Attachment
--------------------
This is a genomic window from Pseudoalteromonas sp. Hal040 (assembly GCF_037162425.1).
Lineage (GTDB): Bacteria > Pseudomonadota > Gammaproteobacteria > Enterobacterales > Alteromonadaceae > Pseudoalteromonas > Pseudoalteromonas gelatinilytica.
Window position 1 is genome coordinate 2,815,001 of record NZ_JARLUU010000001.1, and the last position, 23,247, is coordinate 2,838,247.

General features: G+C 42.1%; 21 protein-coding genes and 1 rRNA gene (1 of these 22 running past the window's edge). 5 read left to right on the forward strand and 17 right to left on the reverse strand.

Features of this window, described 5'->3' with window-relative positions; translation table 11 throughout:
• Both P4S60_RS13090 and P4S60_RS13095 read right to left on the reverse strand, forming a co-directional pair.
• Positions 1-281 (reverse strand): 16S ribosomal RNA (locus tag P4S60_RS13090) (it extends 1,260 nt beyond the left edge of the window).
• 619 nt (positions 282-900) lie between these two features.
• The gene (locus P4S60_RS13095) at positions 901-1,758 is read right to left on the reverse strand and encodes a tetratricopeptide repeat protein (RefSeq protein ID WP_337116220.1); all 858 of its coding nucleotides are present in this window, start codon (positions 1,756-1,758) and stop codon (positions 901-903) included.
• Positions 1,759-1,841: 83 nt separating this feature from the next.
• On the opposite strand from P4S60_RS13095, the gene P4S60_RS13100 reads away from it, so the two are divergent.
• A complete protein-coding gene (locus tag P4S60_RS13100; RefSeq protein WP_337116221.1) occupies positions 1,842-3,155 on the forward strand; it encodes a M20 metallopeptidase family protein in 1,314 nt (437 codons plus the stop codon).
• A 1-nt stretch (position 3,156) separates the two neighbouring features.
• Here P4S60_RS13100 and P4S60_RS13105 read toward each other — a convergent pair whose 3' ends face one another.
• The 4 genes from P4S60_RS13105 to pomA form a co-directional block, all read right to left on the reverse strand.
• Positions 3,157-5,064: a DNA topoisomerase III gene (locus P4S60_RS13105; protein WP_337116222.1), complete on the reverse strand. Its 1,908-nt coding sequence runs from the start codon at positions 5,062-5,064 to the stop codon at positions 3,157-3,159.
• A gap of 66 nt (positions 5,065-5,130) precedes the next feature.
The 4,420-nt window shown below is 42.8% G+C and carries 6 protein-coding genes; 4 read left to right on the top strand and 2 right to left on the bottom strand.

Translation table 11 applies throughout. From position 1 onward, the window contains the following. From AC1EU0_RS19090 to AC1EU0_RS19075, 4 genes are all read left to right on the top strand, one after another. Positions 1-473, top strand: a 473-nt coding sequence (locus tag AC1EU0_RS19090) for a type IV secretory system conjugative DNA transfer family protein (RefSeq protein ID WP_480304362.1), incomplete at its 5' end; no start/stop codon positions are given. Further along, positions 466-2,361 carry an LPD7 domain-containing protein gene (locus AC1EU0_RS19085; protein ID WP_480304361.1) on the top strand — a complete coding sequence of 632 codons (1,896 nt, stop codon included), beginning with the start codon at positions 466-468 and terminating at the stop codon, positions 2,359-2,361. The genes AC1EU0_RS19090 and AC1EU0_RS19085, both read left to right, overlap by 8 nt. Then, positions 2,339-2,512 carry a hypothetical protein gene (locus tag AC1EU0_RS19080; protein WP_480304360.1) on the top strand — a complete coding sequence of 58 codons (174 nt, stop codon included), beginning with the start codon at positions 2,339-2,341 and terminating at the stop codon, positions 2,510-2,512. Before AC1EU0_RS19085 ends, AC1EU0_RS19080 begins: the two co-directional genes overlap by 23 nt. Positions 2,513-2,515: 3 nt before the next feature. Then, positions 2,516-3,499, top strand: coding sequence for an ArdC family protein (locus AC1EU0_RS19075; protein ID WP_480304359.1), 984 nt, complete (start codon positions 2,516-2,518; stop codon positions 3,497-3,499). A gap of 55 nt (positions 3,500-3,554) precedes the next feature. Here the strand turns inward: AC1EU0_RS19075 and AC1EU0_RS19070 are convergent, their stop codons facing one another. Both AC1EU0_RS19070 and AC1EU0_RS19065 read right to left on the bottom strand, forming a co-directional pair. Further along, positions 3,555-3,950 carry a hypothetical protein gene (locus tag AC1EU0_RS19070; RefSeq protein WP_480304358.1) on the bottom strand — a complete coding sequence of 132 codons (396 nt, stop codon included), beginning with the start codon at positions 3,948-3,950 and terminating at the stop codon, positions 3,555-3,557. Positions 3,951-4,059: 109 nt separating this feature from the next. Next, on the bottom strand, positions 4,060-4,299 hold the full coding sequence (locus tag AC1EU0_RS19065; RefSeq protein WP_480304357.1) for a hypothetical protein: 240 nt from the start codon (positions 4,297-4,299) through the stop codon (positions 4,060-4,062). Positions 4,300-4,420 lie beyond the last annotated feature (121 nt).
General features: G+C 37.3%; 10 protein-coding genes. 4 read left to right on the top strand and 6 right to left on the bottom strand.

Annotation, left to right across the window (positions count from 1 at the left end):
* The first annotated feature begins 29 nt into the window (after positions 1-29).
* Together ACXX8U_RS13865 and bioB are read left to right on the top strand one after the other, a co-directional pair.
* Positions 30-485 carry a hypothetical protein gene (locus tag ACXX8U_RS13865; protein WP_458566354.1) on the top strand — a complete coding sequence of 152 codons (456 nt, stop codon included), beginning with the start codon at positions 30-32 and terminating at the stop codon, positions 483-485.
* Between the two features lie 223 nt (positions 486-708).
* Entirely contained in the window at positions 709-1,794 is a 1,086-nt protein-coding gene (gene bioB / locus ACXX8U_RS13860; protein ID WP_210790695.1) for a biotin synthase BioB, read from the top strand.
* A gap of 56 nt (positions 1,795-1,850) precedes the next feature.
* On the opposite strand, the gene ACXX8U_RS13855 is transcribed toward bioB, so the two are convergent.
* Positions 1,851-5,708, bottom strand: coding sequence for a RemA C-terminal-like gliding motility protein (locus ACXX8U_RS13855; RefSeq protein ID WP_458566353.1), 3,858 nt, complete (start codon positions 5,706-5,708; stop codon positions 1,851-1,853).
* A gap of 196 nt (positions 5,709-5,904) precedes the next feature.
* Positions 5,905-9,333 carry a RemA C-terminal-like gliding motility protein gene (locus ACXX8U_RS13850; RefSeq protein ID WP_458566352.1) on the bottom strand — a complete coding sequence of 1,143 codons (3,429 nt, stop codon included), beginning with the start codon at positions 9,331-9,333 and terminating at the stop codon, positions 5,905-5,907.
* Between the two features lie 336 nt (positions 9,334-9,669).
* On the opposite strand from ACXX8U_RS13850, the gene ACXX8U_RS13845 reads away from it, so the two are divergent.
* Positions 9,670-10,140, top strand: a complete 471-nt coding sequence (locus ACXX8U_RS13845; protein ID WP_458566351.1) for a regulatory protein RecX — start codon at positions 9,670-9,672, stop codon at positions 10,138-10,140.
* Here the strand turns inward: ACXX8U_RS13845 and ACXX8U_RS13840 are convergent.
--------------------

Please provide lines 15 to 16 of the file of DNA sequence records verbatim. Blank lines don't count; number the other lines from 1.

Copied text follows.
• The 4 genes from P4S60_RS13105 to pomA form a co-directional block, all read right to left on the reverse strand.
• Positions 3,157-5,064: a DNA topoisomerase III gene (locus P4S60_RS13105; protein WP_337116222.1), complete on the reverse strand. Its 1,908-nt coding sequence runs from the start codon at positions 5,062-5,064 to the stop codon at positions 3,157-3,159.